I remember serving in the Army and, like thousands of other soldiers, evaluating sergeants and officers on the basis of how they would lead in combat. Instinctively, you separated those who would likely be protective of their troops as opposed to those who were more inclined toward self-preservation.
That is a distinction we should make in selecting our candidates and leaders. The acid test is whose interest will they put first?
This is not just a philosophical question. It is very real. The fact is that if the Republicans control Congress next year, Social Security, Medicare, and health care will all be on the chopping block. That is already in the Republican budgets in both houses of Congress.
Dean Phillips, like Walter Mondale before him, knows the importance of this moment in our history. Is it ethical to reduce life’s most essential services for those heading into retirement in order to pay for a tax cut for the affluent?
Who do you think will protect you…Dean Phillips or Erik Paulsen?
My choice is clear…Dean Phillips.
Tuesday, October 2, 2018
So much of the Minnesota character has been defined by our media stars. For me it was the creative tandem of Charlie Boone and Roger Erickson of WCCO Radio. They not only understood us but they had that unique ability to make us laugh at ourselves and they did it in a kind & humorous way.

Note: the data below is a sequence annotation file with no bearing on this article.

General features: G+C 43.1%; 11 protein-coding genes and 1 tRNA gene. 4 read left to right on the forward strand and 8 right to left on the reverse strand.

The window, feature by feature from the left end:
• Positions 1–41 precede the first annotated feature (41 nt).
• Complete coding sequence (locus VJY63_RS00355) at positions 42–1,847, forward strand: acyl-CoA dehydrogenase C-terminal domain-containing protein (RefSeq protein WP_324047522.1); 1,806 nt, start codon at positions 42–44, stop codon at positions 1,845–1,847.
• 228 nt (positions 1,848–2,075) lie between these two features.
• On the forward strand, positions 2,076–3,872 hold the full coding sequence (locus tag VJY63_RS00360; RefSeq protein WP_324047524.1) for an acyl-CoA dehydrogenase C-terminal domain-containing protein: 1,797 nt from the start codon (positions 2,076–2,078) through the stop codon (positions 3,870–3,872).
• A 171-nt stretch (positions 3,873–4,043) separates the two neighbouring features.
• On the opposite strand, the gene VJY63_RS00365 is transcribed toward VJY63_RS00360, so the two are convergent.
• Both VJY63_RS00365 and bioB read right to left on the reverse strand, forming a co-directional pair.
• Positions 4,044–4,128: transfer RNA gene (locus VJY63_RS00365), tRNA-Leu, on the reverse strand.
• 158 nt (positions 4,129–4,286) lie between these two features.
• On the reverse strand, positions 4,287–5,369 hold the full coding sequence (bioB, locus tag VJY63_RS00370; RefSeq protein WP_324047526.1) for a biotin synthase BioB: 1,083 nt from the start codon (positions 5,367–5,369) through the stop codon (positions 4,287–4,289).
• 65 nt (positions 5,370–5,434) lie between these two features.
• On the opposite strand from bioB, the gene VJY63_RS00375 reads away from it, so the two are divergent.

But there were others who somehow managed to be more Minnesota than others. One such personality is Mark Rosen who announced his upcoming retirement as sports anchor at WCCO-TV. Yes, he knew sports, was always well prepared and demonstrated an unusual versatility. But that is not what makes Rosen special. Somehow, he came across as authentic Minnesota. He was always one of us and never pretended to be anything else. He was the kid from St. Louis Park who made good. Hard work, long hours, a stressful schedule may have been the reality but what we saw was a relaxed, warm, well-informed sportscaster who loved Minnesota sports and the personalities who made it all come alive. I always felt that when my beloved Gophers lost, Rosen was equally saddened and personally shared in that loss. When he celebrated a World Series win and interviewed Kirby Puckett we were there. He made us part of the experience and for that he will always be our beloved Mark Rosen.